Geneticists at a research institution in Dublin, Ireland have discovered how a gene mutation known as H3K27M causes diffuse midline glioma (DMG), which is an incurable, devastating form of childhood cancer. In these lab studies with model cell types, however, these geneticists also discovered a targeted drug that successfully reverses the effects of the mutation and slowly slows the growth of cancer cells. This landmark discovery gives a new understanding to the genetics of DMG, giving it a more therapeutic approach with hopes of better treatment in the near future. Adrian Bracken, a Professor at Trinity College School of Genetics and Microbiology, led this research, stating that the team has “taken a huge step forward in [their] study of DMG tumors and hope that the insights will help design and implement precision oncology-based treatment approaches in DMG patients in the future”. EZH2 inhibitor drugs have already received FDA approval for treatment of two types of adult cancer, so Bracken and his team propose that these drugs could be useful for kids with DMG as well. Overall, the findings of this monumental study were how the mutation H3K27M causes DMG, how to target this cancer-causing gene with a drug that slows the growth of cancer cells, and a model cell line for future targeted DMG approaches.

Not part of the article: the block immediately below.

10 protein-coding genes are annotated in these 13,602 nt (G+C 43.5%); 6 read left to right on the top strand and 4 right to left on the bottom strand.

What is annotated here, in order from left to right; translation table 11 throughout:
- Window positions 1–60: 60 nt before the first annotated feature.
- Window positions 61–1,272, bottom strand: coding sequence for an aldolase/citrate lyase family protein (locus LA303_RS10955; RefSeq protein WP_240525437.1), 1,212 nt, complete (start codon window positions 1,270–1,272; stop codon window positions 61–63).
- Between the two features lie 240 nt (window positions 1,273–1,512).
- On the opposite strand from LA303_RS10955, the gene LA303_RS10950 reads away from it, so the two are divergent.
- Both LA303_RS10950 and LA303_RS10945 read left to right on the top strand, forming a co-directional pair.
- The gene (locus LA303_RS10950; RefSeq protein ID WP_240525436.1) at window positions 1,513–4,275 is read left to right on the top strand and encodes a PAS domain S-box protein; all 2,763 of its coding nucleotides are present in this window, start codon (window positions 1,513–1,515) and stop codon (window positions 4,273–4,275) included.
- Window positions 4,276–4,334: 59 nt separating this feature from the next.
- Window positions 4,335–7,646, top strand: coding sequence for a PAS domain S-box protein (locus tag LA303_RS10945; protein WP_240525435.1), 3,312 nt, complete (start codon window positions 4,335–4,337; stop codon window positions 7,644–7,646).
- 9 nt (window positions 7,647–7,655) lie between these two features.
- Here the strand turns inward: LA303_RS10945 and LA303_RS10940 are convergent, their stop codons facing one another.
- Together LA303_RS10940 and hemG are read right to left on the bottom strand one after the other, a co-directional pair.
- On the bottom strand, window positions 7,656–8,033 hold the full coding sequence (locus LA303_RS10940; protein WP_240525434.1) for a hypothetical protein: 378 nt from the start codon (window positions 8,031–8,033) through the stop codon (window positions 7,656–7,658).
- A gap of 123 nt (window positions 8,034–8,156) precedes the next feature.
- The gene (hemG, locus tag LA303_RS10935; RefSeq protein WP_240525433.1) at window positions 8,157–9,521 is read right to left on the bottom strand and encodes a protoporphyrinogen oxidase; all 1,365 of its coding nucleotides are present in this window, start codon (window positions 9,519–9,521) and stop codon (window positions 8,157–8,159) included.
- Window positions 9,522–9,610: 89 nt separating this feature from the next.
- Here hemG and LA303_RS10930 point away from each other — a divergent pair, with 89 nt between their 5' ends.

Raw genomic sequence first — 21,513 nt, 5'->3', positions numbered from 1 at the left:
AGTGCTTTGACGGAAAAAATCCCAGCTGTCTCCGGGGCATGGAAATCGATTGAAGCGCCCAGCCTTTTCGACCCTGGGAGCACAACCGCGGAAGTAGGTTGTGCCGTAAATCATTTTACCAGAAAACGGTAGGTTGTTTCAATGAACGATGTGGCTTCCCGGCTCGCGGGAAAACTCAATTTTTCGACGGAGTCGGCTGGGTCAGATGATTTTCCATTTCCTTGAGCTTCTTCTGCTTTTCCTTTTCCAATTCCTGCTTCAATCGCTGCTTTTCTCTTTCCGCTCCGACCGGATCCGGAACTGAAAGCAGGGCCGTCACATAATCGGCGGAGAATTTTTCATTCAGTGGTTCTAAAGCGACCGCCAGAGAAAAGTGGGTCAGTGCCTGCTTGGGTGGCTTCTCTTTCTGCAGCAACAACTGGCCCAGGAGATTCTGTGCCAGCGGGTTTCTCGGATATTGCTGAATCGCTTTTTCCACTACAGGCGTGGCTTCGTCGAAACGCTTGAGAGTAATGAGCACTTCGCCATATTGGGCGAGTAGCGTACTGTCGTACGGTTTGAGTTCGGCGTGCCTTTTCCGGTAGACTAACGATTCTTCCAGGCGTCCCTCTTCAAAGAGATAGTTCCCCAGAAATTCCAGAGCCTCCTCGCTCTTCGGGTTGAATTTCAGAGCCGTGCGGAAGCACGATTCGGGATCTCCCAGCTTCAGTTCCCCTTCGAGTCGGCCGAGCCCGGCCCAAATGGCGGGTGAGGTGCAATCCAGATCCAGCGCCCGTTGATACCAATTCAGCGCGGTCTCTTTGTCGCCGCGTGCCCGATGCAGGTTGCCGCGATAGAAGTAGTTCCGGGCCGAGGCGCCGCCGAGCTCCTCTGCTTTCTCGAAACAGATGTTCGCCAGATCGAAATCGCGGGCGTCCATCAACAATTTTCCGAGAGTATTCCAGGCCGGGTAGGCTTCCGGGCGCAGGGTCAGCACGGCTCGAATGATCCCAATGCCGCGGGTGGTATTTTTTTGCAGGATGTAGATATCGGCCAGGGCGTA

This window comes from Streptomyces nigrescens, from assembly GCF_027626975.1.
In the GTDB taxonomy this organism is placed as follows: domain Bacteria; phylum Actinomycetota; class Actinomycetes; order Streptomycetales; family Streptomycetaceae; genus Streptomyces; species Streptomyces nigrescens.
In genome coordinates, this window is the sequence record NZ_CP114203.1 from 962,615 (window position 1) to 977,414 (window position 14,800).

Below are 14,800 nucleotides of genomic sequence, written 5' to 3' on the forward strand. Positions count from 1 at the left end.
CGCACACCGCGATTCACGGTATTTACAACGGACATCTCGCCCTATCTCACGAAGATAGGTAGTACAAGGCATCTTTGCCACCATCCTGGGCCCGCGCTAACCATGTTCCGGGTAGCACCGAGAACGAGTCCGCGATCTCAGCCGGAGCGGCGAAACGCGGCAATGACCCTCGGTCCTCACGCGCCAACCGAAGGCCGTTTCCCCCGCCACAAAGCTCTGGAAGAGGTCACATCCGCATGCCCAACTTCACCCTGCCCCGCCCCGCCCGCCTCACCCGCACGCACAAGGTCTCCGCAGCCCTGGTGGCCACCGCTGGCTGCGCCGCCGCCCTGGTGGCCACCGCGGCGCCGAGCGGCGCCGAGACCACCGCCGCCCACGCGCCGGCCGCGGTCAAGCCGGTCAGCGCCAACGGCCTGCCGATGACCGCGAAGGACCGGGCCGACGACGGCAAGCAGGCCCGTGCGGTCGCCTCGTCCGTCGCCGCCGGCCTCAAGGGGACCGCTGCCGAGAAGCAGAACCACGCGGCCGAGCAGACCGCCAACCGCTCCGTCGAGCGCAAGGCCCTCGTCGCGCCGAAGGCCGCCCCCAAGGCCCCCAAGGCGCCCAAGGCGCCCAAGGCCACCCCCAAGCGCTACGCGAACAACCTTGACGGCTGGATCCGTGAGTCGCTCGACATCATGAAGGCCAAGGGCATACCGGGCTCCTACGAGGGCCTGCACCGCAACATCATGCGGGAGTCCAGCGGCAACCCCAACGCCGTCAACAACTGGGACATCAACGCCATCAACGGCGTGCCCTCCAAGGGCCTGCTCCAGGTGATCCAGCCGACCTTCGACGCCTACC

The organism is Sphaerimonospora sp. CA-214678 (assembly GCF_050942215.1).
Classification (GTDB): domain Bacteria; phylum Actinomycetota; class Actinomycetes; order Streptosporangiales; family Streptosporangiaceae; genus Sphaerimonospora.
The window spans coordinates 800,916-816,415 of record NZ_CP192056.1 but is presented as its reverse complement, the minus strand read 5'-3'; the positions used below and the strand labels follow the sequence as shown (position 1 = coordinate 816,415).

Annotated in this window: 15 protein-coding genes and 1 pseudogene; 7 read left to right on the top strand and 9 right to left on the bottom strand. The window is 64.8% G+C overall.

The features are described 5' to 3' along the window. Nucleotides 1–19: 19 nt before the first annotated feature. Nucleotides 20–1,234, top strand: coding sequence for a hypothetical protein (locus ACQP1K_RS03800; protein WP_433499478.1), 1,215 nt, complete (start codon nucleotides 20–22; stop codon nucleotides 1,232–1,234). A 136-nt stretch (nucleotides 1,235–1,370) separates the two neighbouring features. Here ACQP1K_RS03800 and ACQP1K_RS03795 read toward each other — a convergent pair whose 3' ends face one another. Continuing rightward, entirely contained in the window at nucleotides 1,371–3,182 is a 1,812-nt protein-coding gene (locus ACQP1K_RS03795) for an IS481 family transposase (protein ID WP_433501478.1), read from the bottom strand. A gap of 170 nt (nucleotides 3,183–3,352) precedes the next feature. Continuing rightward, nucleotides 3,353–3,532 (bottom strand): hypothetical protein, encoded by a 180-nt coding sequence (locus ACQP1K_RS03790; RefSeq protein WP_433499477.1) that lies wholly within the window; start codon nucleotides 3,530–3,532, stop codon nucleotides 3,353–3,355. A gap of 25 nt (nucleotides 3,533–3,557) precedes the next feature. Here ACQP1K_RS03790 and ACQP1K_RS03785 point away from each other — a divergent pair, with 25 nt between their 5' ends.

Link to Study: https://www.nature.com/articles/s41588-021-00897-w